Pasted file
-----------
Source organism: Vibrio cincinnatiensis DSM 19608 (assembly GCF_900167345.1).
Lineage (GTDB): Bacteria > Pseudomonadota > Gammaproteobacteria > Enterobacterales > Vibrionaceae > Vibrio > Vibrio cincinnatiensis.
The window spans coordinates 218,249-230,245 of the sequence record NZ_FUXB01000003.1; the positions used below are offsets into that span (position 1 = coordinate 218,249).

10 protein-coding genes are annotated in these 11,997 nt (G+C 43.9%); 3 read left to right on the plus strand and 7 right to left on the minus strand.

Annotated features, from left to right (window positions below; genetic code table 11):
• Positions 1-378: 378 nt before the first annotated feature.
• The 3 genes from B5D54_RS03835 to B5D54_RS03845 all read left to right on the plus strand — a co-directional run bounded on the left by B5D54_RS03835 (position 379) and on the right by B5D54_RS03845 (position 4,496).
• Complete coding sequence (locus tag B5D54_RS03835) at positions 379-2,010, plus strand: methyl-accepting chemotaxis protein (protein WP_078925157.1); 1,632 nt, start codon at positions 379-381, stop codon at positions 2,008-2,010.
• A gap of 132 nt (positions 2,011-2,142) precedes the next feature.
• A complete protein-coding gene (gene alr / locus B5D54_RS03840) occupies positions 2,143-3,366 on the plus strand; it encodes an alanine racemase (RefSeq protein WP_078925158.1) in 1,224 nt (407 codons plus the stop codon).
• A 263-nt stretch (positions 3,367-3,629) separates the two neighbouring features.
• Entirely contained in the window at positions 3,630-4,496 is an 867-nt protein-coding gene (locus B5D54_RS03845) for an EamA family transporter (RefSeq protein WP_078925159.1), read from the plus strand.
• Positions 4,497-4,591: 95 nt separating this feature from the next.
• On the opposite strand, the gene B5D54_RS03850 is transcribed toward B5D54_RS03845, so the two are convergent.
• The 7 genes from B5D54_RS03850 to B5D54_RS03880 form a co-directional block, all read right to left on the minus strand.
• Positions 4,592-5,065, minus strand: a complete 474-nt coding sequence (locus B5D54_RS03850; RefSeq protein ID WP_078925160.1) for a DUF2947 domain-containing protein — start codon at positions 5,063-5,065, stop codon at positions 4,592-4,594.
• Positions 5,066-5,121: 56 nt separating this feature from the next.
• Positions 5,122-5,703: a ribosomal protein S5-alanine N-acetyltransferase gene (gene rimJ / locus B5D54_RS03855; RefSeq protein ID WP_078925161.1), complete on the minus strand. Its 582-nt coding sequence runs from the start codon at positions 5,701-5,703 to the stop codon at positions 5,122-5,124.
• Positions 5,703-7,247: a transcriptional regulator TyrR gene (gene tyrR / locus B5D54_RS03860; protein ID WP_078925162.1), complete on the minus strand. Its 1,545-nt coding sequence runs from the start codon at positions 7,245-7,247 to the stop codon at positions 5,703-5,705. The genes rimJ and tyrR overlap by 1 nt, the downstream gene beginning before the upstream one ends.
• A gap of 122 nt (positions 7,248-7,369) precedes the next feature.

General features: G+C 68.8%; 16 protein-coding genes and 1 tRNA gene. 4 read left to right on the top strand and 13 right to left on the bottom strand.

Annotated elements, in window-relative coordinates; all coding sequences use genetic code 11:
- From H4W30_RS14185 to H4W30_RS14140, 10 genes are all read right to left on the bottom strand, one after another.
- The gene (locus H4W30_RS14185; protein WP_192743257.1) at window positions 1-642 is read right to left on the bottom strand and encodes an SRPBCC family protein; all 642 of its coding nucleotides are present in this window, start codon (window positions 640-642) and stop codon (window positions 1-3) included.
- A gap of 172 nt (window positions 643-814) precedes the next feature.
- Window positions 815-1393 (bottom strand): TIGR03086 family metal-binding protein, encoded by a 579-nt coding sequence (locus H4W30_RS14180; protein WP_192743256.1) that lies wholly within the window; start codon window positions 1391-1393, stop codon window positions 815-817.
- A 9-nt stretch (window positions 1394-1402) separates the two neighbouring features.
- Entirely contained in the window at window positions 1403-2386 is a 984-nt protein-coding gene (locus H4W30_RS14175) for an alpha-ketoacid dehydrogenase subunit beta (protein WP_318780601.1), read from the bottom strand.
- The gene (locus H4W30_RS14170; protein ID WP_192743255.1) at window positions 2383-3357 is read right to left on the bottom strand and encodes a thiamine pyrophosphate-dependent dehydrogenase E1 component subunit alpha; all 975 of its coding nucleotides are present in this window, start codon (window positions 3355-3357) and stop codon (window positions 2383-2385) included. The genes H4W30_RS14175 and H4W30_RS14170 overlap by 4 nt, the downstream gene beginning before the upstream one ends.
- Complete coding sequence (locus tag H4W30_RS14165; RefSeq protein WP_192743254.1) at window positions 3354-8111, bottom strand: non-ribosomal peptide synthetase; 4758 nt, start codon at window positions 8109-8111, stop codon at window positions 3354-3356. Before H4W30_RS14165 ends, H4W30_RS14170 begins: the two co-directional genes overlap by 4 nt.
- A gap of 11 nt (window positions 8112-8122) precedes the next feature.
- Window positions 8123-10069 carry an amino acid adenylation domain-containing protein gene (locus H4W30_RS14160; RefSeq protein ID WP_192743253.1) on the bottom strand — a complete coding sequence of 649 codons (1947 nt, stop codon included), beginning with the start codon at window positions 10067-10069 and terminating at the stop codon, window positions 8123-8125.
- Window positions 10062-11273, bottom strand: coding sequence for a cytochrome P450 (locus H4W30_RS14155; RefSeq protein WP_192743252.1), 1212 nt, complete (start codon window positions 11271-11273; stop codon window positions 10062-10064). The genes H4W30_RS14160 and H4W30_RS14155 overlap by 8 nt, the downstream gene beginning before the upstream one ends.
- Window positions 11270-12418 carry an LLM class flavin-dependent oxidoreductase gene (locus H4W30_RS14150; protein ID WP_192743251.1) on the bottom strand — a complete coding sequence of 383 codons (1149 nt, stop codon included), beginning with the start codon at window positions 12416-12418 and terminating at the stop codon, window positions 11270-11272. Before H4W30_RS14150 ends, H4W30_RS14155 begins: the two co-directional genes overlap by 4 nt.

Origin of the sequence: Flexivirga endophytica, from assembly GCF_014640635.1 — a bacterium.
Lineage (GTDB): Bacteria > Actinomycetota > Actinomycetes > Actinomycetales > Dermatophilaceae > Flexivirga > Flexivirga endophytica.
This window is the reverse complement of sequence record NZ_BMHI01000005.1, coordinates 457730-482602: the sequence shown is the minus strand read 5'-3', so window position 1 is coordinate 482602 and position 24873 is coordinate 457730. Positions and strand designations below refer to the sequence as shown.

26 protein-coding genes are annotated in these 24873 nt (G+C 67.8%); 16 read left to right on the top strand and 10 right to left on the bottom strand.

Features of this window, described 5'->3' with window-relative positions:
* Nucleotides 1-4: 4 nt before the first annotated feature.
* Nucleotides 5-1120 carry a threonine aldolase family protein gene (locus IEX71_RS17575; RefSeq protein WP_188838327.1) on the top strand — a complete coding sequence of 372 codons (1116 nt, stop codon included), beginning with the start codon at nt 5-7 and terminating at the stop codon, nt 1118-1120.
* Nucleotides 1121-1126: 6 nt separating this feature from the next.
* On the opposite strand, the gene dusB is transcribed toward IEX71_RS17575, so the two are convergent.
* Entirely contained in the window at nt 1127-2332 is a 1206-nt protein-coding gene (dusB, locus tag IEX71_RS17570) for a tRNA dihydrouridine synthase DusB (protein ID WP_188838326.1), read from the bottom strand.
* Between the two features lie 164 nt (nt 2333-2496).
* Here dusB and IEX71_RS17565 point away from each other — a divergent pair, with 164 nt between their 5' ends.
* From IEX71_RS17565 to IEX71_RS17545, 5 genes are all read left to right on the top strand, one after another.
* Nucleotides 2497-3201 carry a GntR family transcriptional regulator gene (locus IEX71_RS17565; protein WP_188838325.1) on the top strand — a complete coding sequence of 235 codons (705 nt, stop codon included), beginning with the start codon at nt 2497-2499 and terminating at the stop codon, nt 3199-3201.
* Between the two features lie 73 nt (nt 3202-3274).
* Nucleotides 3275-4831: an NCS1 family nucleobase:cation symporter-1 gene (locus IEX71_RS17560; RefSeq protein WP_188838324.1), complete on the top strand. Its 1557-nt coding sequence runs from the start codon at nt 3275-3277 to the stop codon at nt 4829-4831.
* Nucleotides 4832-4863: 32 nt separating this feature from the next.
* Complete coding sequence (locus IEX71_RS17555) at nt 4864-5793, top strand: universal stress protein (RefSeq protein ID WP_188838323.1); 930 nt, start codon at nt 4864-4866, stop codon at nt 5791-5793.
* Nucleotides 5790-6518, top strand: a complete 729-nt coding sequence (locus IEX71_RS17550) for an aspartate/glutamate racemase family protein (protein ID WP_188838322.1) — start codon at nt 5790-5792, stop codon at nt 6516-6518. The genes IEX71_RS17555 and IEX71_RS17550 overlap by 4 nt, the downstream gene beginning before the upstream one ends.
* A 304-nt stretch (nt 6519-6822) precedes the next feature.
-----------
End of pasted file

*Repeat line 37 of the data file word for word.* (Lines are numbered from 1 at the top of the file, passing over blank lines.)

This window is the reverse complement of sequence record NZ_BMHI01000005.1, coordinates 457730-482602: the sequence shown is the minus strand read 5'-3', so window position 1 is coordinate 482602 and position 24873 is coordinate 457730. Positions and strand designations below refer to the sequence as shown.